BACKGROUND: Malaria continues to impose a tremendous burden in terms of global morbidity and mortality, yet even today, a large number of diagnoses are presumptive resulting in lack of or inappropriate treatment. METHODS: In this work, a two-colour lateral flow immunoassay (LFA) system was developed to identify infections by Plasmodium spp. and differentiate Plasmodium falciparum infection from the other three human malaria species (Plasmodium vivax, Plasmodium ovale, Plasmodium malariae). To achieve this goal, red and blue colours were encoded to two markers on a single test line of strips, for simultaneous detection of PfHRP2 (red), a marker specific for P. falciparum infection, and pLDH (blue), a pan-specific marker for infections by all species of Plasmodium. The assay performance was first optimized and evaluated with recombinant malarial proteins spiked in washing buffer at various concentrations from 0 to 1000 ng mL-1. The colour profiles developed on the single test line were discriminated and quantified: colour types corresponded to malaria protein species; colour intensities represented protein concentration levels. RESULTS: The limit of detection (the lowest concentrations of malaria antigens that can be distinguished from blank samples) and the limit of colour discrimination (the limit to differentiate pLDH from PfHRP2) were defined for the two-colour assay from the spiked buffer test, and the two limits were 31.2 ng mL-1 and 7.8 ng mL-1, respectively. To further validate the efficacy of the assay, 25 human whole blood frozen samples were tested and successfully validated against ELISA and microscopy results: 15 samples showed malaria negative; 5 samples showed P. falciparum positive; 5 samples showed P. falciparum negative, but contained other malaria species. CONCLUSIONS: The assay provides a simple method to quickly identify and differentiate infection by different malarial parasites at the point-of-need and overcome the physical limitations of traditional LFAs, improving the multiplexing potential for simultaneous detection of various biomarkers.


Assuntos
Testes Diagnósticos de Rotina/métodos , Imunoensaio/métodos , Malária/diagnóstico , Plasmodium/isolamento & purificação , Humanos , Malária/classificação
15.
BMC Public Health ; 19(1): 1148, 2019 Sep 16.
Artigo em Inglês | MEDLINE | ID: mdl-31522680

RESUMO

BACKGROUND: A clear understanding of the epidemiology of malaria and dengue co-infection is essential for informed decisions on appropriate control strategies for dengue and malaria. This systematic review synthesized evidence on the relationship of malaria and dengue co-infection and related it to alterations in platelet, hemoglobin, hematocrit, aspartate aminotransferase (AST), and alanine aminotransferase (ALT) levels when compared to malaria mono-infection. METHODS: A systematic review in accordance with PRISMA guidelines was conducted. All published articles available in PubMed and Web of Science (ISI) databases before October 21, 2017 were recruited. All epidemiological studies except case reports on the prevalence or incidence of malaria and dengue co-infection among patients visiting hospitals with febrile illness were included. Studies that involved conference abstracts, protocols, systematic reviews, only mono-dengue or mono-malaria infections, and only animal or in vitro studies were excluded after screening the titles, abstracts, and body texts. Studies were additionally excluded after full text review when they lacked epidemiologic data on malaria and dengue co-infection. Two reviewers independently screened, reviewed, and assessed all the studies. Cochrane Q (Chi-square) and Moran's I2 were used to assess heterogeneity, and the funnel plot was used to examine publication bias. The summary odds ratio (OR) and 95% confidence intervals (CI) were estimated using a fixed-effects model. Thirteen cross-sectional and two retrospective studies were eligible to be included in the systematic review and meta-analysis. RESULTS: Out of the 2269 citations screened, 15 articles were eligible to be included in the systematic review and meta-analysis. The 15 studies involved 13,798 (10,373 cases with malaria and 3425 with dengue) patients in 9 countries. Thirteen studies compared the incidence and odds of Plasmodium sp. infection, five studies compared the odds of mean platelet, three studies compared Plasmodium parasite density, and four studies compared the odds of hemoglobin, hematocrit, AST, and ALT levels among co-infected groups and single-malaria-infected groups. CONCLUSIONS: This study showed that dengue and malaria co-infection was associated with decreased odds of malaria infection, malaria parasitemia, AST, and ALT levels when compared to malaria mono-infection. However, malaria and dengue co-infection was associated with increased odds of platelet and hemoglobin levels when compared to malaria mono-infection.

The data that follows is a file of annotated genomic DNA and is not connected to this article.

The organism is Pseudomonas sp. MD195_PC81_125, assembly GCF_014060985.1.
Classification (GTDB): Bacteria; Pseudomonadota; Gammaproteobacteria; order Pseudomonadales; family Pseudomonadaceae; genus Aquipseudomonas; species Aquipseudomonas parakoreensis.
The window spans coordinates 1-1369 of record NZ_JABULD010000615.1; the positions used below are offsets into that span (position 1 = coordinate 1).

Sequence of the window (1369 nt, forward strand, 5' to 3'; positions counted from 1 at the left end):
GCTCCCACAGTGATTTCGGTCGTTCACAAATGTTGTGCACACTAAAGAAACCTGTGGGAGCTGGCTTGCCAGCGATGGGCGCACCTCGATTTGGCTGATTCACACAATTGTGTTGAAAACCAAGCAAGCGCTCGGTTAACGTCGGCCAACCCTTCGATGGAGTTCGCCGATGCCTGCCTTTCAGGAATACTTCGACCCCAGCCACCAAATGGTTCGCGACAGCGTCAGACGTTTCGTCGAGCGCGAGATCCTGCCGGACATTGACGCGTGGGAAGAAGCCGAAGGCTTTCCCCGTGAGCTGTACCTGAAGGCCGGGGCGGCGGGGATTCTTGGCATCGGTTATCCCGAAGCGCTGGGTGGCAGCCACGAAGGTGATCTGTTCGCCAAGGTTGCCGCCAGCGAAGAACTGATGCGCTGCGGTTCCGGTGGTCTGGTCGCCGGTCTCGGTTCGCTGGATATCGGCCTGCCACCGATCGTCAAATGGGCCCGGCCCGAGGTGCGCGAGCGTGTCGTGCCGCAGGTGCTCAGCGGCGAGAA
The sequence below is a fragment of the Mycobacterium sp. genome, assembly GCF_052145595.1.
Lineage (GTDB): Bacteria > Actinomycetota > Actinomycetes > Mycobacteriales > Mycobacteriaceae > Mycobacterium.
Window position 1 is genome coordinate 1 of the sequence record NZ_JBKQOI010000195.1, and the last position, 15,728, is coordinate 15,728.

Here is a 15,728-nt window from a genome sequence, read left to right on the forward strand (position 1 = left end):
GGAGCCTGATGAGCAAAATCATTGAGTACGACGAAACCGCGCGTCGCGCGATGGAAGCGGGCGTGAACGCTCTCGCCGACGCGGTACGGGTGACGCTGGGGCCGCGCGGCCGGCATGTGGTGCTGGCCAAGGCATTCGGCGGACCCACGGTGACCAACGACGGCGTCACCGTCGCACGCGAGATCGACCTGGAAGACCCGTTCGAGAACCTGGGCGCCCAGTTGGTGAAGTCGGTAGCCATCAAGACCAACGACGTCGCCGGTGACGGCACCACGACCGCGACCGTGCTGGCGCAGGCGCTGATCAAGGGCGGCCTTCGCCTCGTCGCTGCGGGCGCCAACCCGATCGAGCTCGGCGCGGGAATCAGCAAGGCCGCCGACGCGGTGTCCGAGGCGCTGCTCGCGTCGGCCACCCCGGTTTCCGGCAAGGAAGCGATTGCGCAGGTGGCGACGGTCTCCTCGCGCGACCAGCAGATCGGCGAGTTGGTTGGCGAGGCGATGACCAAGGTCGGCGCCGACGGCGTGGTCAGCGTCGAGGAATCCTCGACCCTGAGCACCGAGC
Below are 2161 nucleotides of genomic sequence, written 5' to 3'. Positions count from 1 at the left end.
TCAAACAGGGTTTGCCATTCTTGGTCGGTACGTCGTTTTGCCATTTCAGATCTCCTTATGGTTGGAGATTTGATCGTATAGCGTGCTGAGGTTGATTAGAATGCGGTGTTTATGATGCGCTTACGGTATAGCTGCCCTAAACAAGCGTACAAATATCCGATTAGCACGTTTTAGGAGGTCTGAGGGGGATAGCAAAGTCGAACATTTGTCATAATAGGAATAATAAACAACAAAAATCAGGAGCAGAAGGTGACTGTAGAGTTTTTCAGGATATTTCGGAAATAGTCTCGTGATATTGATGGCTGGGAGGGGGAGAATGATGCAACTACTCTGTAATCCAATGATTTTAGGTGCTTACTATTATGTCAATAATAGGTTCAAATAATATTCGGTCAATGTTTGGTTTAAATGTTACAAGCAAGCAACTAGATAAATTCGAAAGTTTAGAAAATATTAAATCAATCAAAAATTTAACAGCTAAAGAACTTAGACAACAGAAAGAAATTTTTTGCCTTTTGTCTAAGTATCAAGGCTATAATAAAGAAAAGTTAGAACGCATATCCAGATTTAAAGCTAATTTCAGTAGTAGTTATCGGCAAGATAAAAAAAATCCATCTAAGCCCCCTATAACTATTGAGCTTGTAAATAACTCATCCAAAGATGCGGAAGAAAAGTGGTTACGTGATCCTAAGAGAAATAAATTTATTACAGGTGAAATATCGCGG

Assuntos
Coinfecção , Dengue , Malária , Animais , Coinfecção/epidemiologia , Estudos Transversais , Dengue/diagnóstico , Dengue/epidemiologia , Hematócrito , Hospitais , Humanos , Laboratórios , Malária/diagnóstico , Malária/epidemiologia , Razão de Chances , Parasitemia , Prevalência , Estudos Retrospectivos